IDTronic, a German provider of RFID hardware, has announced that its portfolio of mobile RFID interrogators equipped with CompactFlash (CF) and SecureDigital (SD) interfaces has been integrated with Socket Mobile's SoMo 650 industrial handheld computer. The interfaces in IDTronic's mobile readers allow them to be used in CF and SDslots, which CF and SD slots, which are used typically to add memory cards to electronic products. The IDTronic/SoMo integration for the CF reader/writer is available in four versions: an ultra-high frequency (UHF) model that supports the EPC Gen 2 and ISO 18000-B/C standards; a high-frequency (HF) reader that supports ISO 15693 standard; an HF model that supports the ISO 14443-A/B standards; and low-frequency (LF) device that supports a variety of 125-134.2 kHz tags. The mobile reader/SoMo 650 integration for the SD reader-writer is available in the following models: the HF SD 1010, supporting the 13.56 MHz ISO 14443-A/B and Near Field Communication (NFC) standards; the HF SD 1020, supporting the 13.56 MHz ISO 14443 and ISO 15693 standards; and the LF SD 1210, supporting the 125-134.2 KHz frequency. The SoMo handheld computer comes with support for Bluetooth, USB and 802.11 b/g Wi-Fi technology, and provides reinforced CF and SD slots to take advantage of the IDTronic CF and SD Readers. Besides the ability to utilize the IDTronic RFID readers, the SoMo 650 offers a range of options and accessories, such as bar-code scanners and sales-force automation, inventory-management, patient-care, merchandising and asset-tracking applications.
Researchers to Develop Bridge Monitoring Systems
Thanks to a multimillion-dollar research grant, engineers from the University of Texas at Austin (UT), National Instruments (NI), a maker of automated test equipment and virtual instrumentation software based in Austin, and Wiss, Janney, Elstner Associates, a Northbrook, Ill., engineering firm, hope to develop a wireless sensor solution that could be used to monitor cracks or defects and corrosion in key structural components of highway bridges. The five-year research project is funded by a $6.8 million grant that includes $3.4 million from the National Institute of Standards and Technology (NIST) and $3.4 million in matching funds from all participants. Civil, electrical and mechanical engineers from the Cockrell School of Engineering will work with engineers from the collaborating firms to develop two wireless monitoring systems that will be designed to address the safety of highway bridges in the United States—of which, according to UT, there are about 600,000. Bridge safety has become increasingly important, particularly since the 2007 collapse of the Interstate 35W bridge that killed 13 people and left 145 injured. Federal Highway Administration statistics show that 25 percent of the United States' highway bridges were rated as structurally deficient or functionally obsolete in 2007, UT reports, and that approximately a third of all bridges are 50 years or older. The research group plans to first develop a system for existing bridges that employs a network of low-power wireless sensors designed to continuously monitor bridges deemed fracture-critical—those susceptible to collapse from the failure of a single critical component. The sensor nodes will be powered by solar or wind energy or vibrations in the bridge structure. The nodes, according to the university, will be capable of supporting multiple sensors, and will have sufficient computing power to process raw sensor data, detect events and send notifications to a central, off-site location when a specified level of damage occurs. The researchers then plan to develop a second system that can be embedded into new bridges as they are built. This system will consist of passive sensors designed to detect early signs of corrosion—the most common type of damage, and something that cannot be seen by visual inspection—in reinforced concrete bridge decks. National Instruments will contribute its wireless sensor networking technology and LabVIEW graphical programming software to the project. In addition, NI and university engineers will experiment with a variety of wireless technologies since the concrete and steel components of a bridge commonly create significant interference with wireless communications. Once this is developed, Wiss, Janney, Elstner plans to implement and field-test the systems.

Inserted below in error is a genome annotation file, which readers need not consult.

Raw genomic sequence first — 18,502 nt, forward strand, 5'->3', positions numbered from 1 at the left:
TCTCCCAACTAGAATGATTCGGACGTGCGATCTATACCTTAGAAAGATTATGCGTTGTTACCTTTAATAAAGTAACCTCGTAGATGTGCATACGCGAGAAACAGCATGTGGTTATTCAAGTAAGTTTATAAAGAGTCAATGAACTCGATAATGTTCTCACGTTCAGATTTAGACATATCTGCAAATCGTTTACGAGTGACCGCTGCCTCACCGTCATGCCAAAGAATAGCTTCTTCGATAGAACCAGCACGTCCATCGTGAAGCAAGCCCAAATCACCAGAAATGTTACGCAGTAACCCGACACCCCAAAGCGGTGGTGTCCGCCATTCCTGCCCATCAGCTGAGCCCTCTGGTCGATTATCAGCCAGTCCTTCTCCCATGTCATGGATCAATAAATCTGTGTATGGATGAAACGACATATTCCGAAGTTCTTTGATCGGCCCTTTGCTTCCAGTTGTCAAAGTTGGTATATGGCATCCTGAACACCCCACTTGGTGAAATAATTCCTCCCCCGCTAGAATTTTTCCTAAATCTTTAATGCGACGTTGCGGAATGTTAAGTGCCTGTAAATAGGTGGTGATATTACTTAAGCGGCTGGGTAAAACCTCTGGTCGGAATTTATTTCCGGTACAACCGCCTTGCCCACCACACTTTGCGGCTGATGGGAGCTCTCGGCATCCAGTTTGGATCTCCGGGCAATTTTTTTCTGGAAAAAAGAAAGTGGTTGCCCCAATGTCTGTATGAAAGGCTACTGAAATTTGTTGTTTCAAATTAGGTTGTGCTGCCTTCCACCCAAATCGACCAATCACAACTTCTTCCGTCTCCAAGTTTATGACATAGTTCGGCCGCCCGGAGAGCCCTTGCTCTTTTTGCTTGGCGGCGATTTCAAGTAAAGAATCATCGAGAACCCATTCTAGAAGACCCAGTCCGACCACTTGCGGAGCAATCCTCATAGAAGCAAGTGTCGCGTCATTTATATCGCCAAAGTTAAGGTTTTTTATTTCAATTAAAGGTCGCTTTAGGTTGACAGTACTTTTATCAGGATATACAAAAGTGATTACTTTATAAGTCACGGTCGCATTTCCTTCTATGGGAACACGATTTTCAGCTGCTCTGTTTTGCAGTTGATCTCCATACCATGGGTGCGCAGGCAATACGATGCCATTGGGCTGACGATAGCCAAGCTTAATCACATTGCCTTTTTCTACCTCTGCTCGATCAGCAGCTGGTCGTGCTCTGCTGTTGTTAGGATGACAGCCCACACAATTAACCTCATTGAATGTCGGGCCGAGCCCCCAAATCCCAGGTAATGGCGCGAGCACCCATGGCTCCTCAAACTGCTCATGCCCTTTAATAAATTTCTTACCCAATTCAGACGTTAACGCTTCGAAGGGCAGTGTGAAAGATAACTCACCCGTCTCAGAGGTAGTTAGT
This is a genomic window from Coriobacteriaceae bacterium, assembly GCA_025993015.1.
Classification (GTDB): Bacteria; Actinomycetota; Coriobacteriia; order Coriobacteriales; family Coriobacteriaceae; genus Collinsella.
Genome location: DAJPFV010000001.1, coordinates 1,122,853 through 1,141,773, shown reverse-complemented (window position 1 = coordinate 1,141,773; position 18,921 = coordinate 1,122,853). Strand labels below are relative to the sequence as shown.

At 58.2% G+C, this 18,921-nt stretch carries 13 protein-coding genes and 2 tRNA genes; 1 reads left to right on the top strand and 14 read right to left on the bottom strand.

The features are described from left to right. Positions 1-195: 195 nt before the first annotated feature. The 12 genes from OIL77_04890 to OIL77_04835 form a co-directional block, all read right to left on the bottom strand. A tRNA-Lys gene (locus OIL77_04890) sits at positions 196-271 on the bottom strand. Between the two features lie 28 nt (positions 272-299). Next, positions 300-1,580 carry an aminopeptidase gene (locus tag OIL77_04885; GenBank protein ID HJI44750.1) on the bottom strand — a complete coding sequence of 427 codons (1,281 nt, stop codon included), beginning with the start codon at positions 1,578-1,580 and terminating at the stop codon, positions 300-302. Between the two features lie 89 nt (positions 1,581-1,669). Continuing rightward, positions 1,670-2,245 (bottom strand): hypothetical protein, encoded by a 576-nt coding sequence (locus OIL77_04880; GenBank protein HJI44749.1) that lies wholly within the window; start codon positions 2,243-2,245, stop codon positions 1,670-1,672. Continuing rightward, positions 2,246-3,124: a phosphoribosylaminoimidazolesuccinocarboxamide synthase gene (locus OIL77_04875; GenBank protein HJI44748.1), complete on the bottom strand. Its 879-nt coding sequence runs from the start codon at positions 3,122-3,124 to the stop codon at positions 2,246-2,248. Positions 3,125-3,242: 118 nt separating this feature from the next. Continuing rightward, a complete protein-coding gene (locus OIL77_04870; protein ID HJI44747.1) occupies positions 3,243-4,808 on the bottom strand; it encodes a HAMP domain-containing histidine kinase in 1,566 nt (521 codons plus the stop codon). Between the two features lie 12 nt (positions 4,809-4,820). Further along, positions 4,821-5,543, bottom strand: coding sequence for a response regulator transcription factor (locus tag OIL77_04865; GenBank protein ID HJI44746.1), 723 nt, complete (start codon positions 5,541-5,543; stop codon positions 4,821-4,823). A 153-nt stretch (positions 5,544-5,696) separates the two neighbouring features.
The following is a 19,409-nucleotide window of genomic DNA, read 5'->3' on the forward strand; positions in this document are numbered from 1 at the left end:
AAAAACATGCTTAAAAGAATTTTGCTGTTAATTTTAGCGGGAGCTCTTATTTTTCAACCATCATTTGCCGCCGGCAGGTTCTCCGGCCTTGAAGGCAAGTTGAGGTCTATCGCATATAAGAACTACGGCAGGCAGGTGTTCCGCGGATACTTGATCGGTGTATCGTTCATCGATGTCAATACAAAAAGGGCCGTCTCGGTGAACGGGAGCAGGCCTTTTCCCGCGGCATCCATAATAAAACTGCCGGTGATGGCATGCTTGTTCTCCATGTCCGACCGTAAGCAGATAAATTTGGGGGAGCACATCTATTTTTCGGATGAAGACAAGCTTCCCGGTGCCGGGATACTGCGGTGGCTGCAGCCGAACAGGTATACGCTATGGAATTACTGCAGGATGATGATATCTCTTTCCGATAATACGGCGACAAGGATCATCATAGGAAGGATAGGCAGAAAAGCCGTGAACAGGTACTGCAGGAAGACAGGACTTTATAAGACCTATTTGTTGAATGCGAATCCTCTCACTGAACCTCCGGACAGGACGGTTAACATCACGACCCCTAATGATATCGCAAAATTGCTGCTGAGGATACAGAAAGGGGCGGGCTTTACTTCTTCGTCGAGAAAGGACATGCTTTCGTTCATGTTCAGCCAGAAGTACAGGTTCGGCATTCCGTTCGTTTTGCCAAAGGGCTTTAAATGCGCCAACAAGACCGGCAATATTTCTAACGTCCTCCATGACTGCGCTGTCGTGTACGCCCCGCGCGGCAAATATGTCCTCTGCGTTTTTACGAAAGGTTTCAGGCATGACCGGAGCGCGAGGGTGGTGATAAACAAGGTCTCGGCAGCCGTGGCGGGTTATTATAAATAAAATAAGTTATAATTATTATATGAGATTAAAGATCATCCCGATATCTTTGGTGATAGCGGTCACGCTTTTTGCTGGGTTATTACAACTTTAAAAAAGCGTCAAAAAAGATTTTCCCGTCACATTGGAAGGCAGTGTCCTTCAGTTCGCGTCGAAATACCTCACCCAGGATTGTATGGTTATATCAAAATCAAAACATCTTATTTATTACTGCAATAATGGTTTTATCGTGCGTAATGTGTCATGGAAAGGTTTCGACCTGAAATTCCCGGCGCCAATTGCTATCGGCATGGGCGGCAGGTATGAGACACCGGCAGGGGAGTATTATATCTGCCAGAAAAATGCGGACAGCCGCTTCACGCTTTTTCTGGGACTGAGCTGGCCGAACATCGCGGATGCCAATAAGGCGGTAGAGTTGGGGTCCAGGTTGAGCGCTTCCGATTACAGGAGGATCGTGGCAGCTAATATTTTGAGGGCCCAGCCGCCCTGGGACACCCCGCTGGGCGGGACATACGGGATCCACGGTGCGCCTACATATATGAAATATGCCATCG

Omnitrol Networks Teams With Network Company BT Global Services
Omnitrol Networks, based in Mountain View, Calif., has partnered with BT Global Services (BT), a provider of networked IT services. The collaboration will enable BT's Supply Chain Solutions group to deliver real-time supply chain, asset and operational visibility solutions that leverage RFID, wireless and sensor technologies based on Omnitrol Networks' RFID middleware. This middleware includes the Application and Service Creation Engine (EASE) for delivering integrated real-time asset and work-in-process (WIP) visibility. In a prepared statement, Keith Sherry, general manager of BT's Supply Chain Solutions group, said the partnership will provide its customers with "the potential to reduce operating costs, improve real-time visibility of their products and reusable assets, and increase accuracy of order fulfillment, resulting in improved customer service—all of which contribute to gaining and retaining competitive advantage." Omnitrol Networks' middleware works with passive and active RFID, ultra-wide band (UWB) and Wi-Fi real-time location systems (RTLS), mobile handhelds and sensors providing automation and real-time analytics.